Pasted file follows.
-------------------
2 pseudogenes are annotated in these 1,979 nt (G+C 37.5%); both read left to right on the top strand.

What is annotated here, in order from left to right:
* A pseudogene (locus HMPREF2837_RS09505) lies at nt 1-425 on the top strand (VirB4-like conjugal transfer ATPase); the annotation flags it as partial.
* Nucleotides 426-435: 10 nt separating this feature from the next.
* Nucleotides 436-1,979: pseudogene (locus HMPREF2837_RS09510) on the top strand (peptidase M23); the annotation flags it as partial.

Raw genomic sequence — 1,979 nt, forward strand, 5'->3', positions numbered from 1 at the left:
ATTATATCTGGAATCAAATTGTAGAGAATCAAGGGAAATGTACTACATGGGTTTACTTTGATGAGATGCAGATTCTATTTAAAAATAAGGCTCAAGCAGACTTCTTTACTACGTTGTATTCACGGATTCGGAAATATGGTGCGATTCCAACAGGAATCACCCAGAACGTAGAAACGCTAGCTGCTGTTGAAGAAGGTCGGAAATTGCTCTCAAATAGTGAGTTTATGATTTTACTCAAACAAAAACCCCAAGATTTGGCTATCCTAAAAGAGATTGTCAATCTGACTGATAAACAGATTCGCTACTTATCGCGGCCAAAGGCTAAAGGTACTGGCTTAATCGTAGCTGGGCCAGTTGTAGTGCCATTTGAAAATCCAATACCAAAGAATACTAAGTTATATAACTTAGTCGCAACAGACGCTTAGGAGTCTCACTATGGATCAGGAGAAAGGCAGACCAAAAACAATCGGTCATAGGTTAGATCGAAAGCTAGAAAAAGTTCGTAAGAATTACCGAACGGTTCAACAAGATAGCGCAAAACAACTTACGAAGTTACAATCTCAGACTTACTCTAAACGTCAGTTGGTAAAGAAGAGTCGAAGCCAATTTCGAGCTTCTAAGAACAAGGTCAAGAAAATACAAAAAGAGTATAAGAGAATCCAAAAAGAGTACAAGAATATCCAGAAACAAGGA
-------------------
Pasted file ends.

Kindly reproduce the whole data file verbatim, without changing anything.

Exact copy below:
2 pseudogenes are annotated in these 1,979 nt (G+C 37.5%); both read left to right on the top strand.

What is annotated here, in order from left to right:
* A pseudogene (locus HMPREF2837_RS09505) lies at nt 1-425 on the top strand (VirB4-like conjugal transfer ATPase); the annotation flags it as partial.
* Nucleotides 426-435: 10 nt separating this feature from the next.
* Nucleotides 436-1,979: pseudogene (locus HMPREF2837_RS09510) on the top strand (peptidase M23); the annotation flags it as partial.

Raw genomic sequence — 1,979 nt, forward strand, 5'->3', positions numbered from 1 at the left:
ATTATATCTGGAATCAAATTGTAGAGAATCAAGGGAAATGTACTACATGGGTTTACTTTGATGAGATGCAGATTCTATTTAAAAATAAGGCTCAAGCAGACTTCTTTACTACGTTGTATTCACGGATTCGGAAATATGGTGCGATTCCAACAGGAATCACCCAGAACGTAGAAACGCTAGCTGCTGTTGAAGAAGGTCGGAAATTGCTCTCAAATAGTGAGTTTATGATTTTACTCAAACAAAAACCCCAAGATTTGGCTATCCTAAAAGAGATTGTCAATCTGACTGATAAACAGATTCGCTACTTATCGCGGCCAAAGGCTAAAGGTACTGGCTTAATCGTAGCTGGGCCAGTTGTAGTGCCATTTGAAAATCCAATACCAAAGAATACTAAGTTATATAACTTAGTCGCAACAGACGCTTAGGAGTCTCACTATGGATCAGGAGAAAGGCAGACCAAAAACAATCGGTCATAGGTTAGATCGAAAGCTAGAAAAAGTTCGTAAGAATTACCGAACGGTTCAACAAGATAGCGCAAAACAACTTACGAAGTTACAATCTCAGACTTACTCTAAACGTCAGTTGGTAAAGAAGAGTCGAAGCCAATTTCGAGCTTCTAAGAACAAGGTCAAGAAAATACAAAAAGAGTATAAGAGAATCCAAAAAGAGTACAAGAATATCCAGAAACAAGGA